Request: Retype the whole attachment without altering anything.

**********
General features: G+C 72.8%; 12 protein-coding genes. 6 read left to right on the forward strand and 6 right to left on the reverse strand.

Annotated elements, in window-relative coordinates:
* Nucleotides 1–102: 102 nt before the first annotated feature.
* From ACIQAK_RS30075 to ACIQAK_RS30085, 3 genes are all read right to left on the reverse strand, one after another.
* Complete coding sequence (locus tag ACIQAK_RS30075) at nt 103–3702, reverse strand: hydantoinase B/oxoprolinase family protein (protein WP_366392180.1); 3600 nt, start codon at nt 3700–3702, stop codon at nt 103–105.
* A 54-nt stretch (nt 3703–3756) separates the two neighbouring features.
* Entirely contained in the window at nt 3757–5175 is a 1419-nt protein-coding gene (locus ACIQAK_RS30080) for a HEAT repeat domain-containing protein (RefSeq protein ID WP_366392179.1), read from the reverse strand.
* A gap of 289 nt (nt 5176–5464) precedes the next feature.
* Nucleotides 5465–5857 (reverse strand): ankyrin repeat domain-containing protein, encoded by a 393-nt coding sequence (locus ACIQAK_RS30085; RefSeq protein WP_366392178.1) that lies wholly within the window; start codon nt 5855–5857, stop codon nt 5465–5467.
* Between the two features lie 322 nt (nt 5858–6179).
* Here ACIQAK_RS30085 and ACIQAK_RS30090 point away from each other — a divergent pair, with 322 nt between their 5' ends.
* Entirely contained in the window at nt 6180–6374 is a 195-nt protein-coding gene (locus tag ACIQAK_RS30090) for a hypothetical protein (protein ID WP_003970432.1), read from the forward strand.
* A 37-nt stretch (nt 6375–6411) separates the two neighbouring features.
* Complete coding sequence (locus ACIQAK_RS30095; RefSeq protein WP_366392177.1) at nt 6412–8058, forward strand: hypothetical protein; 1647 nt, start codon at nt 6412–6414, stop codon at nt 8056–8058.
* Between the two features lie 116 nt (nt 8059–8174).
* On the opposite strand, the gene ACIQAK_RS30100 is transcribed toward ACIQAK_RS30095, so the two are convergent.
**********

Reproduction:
General features: G+C 72.8%; 12 protein-coding genes. 6 read left to right on the forward strand and 6 right to left on the reverse strand.

Annotated elements, in window-relative coordinates:
* Nucleotides 1–102: 102 nt before the first annotated feature.
* From ACIQAK_RS30075 to ACIQAK_RS30085, 3 genes are all read right to left on the reverse strand, one after another.
* Complete coding sequence (locus tag ACIQAK_RS30075) at nt 103–3702, reverse strand: hydantoinase B/oxoprolinase family protein (protein WP_366392180.1); 3600 nt, start codon at nt 3700–3702, stop codon at nt 103–105.
* A 54-nt stretch (nt 3703–3756) separates the two neighbouring features.
* Entirely contained in the window at nt 3757–5175 is a 1419-nt protein-coding gene (locus ACIQAK_RS30080) for a HEAT repeat domain-containing protein (RefSeq protein ID WP_366392179.1), read from the reverse strand.
* A gap of 289 nt (nt 5176–5464) precedes the next feature.
* Nucleotides 5465–5857 (reverse strand): ankyrin repeat domain-containing protein, encoded by a 393-nt coding sequence (locus ACIQAK_RS30085; RefSeq protein WP_366392178.1) that lies wholly within the window; start codon nt 5855–5857, stop codon nt 5465–5467.
* Between the two features lie 322 nt (nt 5858–6179).
* Here ACIQAK_RS30085 and ACIQAK_RS30090 point away from each other — a divergent pair, with 322 nt between their 5' ends.
* Entirely contained in the window at nt 6180–6374 is a 195-nt protein-coding gene (locus tag ACIQAK_RS30090) for a hypothetical protein (protein ID WP_003970432.1), read from the forward strand.
* A 37-nt stretch (nt 6375–6411) separates the two neighbouring features.
* Complete coding sequence (locus ACIQAK_RS30095; RefSeq protein WP_366392177.1) at nt 6412–8058, forward strand: hypothetical protein; 1647 nt, start codon at nt 6412–6414, stop codon at nt 8056–8058.
* Between the two features lie 116 nt (nt 8059–8174).
* On the opposite strand, the gene ACIQAK_RS30100 is transcribed toward ACIQAK_RS30095, so the two are convergent.